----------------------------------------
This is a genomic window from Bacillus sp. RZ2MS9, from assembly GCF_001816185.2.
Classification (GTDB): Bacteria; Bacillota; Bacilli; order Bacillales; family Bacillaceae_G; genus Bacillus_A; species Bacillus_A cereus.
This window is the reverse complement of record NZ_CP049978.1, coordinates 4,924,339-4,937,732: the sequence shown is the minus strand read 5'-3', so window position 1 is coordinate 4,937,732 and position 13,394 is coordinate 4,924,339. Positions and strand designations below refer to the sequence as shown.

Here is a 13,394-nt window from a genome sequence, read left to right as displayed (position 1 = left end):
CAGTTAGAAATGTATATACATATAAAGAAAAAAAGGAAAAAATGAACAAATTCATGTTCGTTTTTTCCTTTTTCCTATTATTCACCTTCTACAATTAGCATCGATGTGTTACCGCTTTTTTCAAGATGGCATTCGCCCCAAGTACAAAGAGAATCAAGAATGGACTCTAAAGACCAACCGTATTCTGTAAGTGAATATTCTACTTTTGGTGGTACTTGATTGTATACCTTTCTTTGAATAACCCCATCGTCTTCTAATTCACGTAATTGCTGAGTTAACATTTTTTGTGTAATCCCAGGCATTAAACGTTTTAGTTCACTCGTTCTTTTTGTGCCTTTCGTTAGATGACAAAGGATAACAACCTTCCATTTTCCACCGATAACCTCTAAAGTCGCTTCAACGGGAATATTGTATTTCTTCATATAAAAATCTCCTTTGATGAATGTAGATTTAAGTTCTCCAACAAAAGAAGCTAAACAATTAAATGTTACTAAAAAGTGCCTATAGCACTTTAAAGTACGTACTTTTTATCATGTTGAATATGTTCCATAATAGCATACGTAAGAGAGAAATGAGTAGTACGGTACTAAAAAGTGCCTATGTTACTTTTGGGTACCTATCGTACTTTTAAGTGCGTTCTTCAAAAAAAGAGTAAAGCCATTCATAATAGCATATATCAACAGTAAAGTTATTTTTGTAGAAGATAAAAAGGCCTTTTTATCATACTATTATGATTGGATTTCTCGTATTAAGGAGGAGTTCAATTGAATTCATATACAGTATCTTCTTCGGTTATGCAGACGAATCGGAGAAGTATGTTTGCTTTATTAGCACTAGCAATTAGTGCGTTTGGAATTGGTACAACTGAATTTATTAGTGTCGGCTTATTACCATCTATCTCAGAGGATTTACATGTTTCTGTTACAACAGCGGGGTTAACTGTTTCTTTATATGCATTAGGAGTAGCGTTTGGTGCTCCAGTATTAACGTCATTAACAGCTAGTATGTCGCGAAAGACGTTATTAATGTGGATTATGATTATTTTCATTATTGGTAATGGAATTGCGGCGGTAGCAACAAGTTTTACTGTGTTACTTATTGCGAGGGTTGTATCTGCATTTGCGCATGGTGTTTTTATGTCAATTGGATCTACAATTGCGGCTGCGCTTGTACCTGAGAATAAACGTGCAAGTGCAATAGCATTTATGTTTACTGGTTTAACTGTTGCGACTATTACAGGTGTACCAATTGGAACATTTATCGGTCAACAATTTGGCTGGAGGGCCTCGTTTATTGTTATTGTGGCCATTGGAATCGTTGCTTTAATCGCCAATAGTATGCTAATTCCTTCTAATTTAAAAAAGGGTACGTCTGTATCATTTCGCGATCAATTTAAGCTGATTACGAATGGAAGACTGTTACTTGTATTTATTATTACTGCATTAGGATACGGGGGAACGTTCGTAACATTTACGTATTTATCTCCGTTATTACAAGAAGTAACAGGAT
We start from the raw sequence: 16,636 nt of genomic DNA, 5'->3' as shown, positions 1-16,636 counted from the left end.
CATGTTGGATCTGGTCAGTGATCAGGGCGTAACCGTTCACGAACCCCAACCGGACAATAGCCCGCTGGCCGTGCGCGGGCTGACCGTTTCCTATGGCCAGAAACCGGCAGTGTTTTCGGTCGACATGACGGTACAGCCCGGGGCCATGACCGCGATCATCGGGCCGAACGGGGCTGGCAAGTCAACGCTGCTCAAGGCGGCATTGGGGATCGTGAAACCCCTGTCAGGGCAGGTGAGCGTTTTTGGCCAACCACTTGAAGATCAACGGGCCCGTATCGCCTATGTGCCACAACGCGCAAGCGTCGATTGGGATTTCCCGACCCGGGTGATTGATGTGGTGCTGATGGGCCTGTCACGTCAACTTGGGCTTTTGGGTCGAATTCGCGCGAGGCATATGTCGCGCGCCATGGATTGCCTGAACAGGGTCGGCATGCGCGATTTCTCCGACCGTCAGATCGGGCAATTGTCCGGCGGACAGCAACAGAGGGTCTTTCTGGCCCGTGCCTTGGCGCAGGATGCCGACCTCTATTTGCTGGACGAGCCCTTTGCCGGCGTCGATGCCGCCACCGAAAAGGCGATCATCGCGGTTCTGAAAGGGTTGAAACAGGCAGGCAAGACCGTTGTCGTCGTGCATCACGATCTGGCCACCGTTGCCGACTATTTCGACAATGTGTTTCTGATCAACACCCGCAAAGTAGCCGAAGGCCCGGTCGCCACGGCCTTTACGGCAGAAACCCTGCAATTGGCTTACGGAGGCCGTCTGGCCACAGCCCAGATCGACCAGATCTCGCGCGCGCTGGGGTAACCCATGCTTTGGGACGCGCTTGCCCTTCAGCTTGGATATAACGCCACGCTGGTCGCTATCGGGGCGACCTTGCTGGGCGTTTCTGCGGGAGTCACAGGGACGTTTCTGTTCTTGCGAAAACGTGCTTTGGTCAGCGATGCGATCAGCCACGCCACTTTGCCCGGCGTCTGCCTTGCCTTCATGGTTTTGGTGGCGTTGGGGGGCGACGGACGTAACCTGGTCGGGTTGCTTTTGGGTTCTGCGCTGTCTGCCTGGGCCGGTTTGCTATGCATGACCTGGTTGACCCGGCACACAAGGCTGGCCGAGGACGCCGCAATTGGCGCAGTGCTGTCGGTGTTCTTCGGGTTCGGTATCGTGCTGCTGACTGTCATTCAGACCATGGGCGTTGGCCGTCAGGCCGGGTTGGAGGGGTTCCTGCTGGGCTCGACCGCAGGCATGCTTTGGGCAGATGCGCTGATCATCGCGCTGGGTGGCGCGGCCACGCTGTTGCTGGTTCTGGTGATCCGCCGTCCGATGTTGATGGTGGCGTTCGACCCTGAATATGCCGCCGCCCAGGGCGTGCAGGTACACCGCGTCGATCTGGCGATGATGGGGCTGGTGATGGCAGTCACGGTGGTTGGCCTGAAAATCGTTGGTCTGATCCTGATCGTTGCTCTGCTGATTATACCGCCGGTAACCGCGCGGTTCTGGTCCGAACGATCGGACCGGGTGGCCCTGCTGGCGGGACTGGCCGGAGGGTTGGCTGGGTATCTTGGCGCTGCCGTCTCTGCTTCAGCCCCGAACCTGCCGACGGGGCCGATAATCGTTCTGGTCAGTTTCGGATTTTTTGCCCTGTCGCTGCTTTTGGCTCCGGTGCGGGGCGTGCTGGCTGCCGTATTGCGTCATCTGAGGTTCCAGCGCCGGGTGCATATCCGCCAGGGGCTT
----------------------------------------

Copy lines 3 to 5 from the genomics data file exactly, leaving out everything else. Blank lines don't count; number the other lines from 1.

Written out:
This window is the reverse complement of record NZ_CP049978.1, coordinates 4,924,339-4,937,732: the sequence shown is the minus strand read 5'-3', so window position 1 is coordinate 4,937,732 and position 13,394 is coordinate 4,924,339. Positions and strand designations below refer to the sequence as shown.

Here is a 13,394-nt window from a genome sequence, read left to right as displayed (position 1 = left end):
CAGTTAGAAATGTATATACATATAAAGAAAAAAAGGAAAAAATGAACAAATTCATGTTCGTTTTTTCCTTTTTCCTATTATTCACCTTCTACAATTAGCATCGATGTGTTACCGCTTTTTTCAAGATGGCATTCGCCCCAAGTACAAAGAGAATCAAGAATGGACTCTAAAGACCAACCGTATTCTGTAAGTGAATATTCTACTTTTGGTGGTACTTGATTGTATACCTTTCTTTGAATAACCCCATCGTCTTCTAATTCACGTAATTGCTGAGTTAACATTTTTTGTGTAATCCCAGGCATTAAACGTTTTAGTTCACTCGTTCTTTTTGTGCCTTTCGTTAGATGACAAAGGATAACAACCTTCCATTTTCCACCGATAACCTCTAAAGTCGCTTCAACGGGAATATTGTATTTCTTCATATAAAAATCTCCTTTGATGAATGTAGATTTAAGTTCTCCAACAAAAGAAGCTAAACAATTAAATGTTACTAAAAAGTGCCTATAGCACTTTAAAGTACGTACTTTTTATCATGTTGAATATGTTCCATAATAGCATACGTAAGAGAGAAATGAGTAGTACGGTACTAAAAAGTGCCTATGTTACTTTTGGGTACCTATCGTACTTTTAAGTGCGTTCTTCAAAAAAAGAGTAAAGCCATTCATAATAGCATATATCAACAGTAAAGTTATTTTTGTAGAAGATAAAAAGGCCTTTTTATCATACTATTATGATTGGATTTCTCGTATTAAGGAGGAGTTCAATTGAATTCATATACAGTATCTTCTTCGGTTATGCAGACGAATCGGAGAAGTATGTTTGCTTTATTAGCACTAGCAATTAGTGCGTTTGGAATTGGTACAACTGAATTTATTAGTGTCGGCTTATTACCATCTATCTCAGAGGATTTACATGTTTCTGTTACAACAGCGGGGTTAACTGTTTCTTTATATGCATTAGGAGTAGCGTTTGGTGCTCCAGTATTAACGTCATTAACAGCTAGTATGTCGCGAAAGACGTTATTAATGTGGATTATGATTATTTTCATTATTGGTAATGGAATTGCGGCGGTAGCAACAAGTTTTACTGTGTTACTTATTGCGAGGGTTGTATCTGCATTTGCGCATGGTGTTTTTATGTCAATTGGATCTACAATTGCGGCTGCGCTTGTACCTGAGAATAAACGTGCAAGTGCAATAGCATTTATGTTTACTGGTTTAACTGTTGCGACTATTACAGGTGTACCAATTGGAACATTTATCGGTCAACAATTTGGCTGGAGGGCCTCGTTTATTGTTATTGTGGCCATTGGAATCGTTGCTTTAATCGCCAATAGTATGCTAATTCCTTCTAATTTAAAAAAGGGTACGTCTGTATCATTTCGCGATCAATTTAAGCTGATTACGAATGGAAGACTGTTACTTGTATTTATTATTACTGCATTAGGATACGGGGGAACGTTCGTAACATTTACGTATTTATCTCCGTTATTACAAGAAGTAACAGGAT